Etymology
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June 
sixth month, c. 1300, Iun, June, Juin, from Latin Iunius (mensis), probably a contraction of Iunonius, "sacred to Juno" (see Juno). Replaced Old English liðe se ærra "earlier mildness." Spelling variant Iune lingered until 17c.
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sestet (n.)

1801, in music, from Italian sestetto, diminutive of sesto "sixth," from Latin sextus (see Sextus). Same as sextet. More usually "the concluding two stanzas (six lines) of a sonnet" (1859).

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Micah 

masc. proper name, sixth of the Old Testament prophets, from Hebrew Mikhah, short for Mikhayah, literally "who is like the Lord?" The first element identical to that in Michael; for the second element, see Jah.

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August 
eighth month, late 11c., from Latin Augustus (mensis), sixth month of the later Roman calendar, renamed from Sextilis (literally "sixth") in 8 B.C.E. to honor emperor Augustus Caesar, literally "Venerable Caesar" (see august (adj.), and compare Augustus). One of two months given new names to honor Roman leaders (July being the other), the Romans also gave new imperial names to September (Germanicus) and October (Domitian) but these did not stick.

In England, the name replaced native Weodmonað "weed month." Traditionally the first month of autumn in Great Britain, the last of summer in the U.S.
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sextuple (adj.)

"sixfold, six times as much," 1620s, ultimately from Latin sextus "sixth" (from sex "six;" see six) + -plus "more; -fold" (see -plus). Compare French sextuple, Spanish sextuplo, Italian sestuplo. As a verb, "multiply by six," from 1630s.

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quintillion (n.)
1670s, from Latin quintus "the fifth" (from PIE root *penkwe- "five") + ending from million. Compare billion. In Great Britain, the fifth power of a million (1 followed by 30 zeroes); in U.S. the sixth power of a thousand (1 followed by 18 zeroes).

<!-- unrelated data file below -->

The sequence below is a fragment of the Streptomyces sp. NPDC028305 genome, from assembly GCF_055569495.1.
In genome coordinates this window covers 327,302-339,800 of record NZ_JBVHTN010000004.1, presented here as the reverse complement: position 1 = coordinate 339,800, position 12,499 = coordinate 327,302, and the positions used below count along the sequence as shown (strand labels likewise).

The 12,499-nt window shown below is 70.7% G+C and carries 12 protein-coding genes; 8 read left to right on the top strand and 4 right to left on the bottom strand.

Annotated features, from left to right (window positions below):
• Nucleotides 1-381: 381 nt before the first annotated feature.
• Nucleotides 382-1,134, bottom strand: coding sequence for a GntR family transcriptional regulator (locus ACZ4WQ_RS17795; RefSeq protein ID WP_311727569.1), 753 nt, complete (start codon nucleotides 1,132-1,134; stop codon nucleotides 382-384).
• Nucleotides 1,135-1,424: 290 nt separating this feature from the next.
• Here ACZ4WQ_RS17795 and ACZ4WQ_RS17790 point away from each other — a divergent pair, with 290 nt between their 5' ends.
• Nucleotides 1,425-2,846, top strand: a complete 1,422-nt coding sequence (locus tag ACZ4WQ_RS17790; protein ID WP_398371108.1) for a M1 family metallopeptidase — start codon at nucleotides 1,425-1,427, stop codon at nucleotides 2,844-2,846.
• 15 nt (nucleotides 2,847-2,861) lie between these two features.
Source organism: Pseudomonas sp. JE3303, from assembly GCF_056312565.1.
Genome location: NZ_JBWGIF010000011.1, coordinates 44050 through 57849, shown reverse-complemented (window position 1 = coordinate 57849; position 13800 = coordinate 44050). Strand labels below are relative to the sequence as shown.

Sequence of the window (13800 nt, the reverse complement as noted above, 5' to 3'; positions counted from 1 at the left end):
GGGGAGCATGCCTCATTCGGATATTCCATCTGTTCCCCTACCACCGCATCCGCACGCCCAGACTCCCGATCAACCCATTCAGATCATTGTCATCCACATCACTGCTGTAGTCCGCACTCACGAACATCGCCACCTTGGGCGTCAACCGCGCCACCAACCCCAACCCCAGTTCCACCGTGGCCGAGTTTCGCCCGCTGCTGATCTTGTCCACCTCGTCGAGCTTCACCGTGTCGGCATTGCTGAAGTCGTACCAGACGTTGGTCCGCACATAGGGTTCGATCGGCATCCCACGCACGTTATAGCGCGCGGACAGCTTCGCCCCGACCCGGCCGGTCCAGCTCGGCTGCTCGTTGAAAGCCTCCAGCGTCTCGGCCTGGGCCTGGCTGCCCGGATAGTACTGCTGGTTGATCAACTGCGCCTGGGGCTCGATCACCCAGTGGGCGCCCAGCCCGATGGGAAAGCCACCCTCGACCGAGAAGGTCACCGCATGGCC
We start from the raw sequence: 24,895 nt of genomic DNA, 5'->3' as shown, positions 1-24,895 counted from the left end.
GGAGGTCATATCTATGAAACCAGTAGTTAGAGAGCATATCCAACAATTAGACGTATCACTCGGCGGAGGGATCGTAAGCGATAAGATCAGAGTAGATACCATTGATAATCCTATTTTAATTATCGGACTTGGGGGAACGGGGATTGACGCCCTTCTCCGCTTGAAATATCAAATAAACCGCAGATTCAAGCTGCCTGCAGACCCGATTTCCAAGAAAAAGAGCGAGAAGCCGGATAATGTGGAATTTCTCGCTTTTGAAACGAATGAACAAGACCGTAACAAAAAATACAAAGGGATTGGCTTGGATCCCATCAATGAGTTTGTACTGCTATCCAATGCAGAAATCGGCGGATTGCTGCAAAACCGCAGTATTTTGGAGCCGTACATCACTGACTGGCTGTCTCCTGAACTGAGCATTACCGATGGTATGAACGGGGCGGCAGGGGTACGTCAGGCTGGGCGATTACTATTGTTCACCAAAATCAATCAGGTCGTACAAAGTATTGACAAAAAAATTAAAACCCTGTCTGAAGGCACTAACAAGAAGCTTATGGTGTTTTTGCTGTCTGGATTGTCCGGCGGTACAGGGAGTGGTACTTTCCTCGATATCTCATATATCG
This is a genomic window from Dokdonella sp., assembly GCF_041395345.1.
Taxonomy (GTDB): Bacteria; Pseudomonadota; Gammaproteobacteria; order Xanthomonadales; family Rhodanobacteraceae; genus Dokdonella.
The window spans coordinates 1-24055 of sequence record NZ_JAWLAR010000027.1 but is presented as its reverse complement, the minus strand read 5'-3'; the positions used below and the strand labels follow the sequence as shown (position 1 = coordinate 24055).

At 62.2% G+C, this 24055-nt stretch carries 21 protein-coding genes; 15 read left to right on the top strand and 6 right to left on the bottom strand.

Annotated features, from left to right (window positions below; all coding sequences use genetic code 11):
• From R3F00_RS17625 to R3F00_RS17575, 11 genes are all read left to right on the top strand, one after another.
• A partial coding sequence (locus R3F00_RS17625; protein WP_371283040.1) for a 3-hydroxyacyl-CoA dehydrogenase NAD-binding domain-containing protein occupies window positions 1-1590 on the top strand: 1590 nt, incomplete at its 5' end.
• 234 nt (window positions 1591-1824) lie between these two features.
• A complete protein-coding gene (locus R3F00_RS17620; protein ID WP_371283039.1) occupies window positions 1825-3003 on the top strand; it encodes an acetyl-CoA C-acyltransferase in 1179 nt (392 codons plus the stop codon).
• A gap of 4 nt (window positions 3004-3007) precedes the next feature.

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Nobel 
1900, in reference to five prizes (in physics, chemistry, medicine, literature, and peace) established in the will of Alfred Nobel (1833-1896), Swedish chemist and engineer, inventor of dynamite. A sixth prize, in economics, was added in 1969. Related: Nobelist.
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Tin Pan Alley (n.)
"hit song writing business," 1907, from tin pan, slang for "a decrepit piano" (1882). The original one was "that little section of Twenty-eighth Street, Manhattan, that lies between Broadway and Sixth Avenue," home to many music publishing houses.
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Ismailite (n.)
also Ismaelite, 1570s, in reference to a Shi'ite Muslim sect, from Arabic Isma'iliy, the name of the sect that after 765 C.E. followed the Imamship through descendants of Ismail (Arabic for Ishmael), deceased eldest son of Jafar, the sixth Imam, rather than his surviving younger son.
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sestina (n.)

type of poem in fixed form, 1797, from Italian, "poem of six-lined stanzas," from sesto "sixth," from Latin sextus (see six). Invented by 12c. Provençal troubadour Arnaut Daniel. The line-endings of the first stanza are repeated in different order in the rest, and in an envoi.

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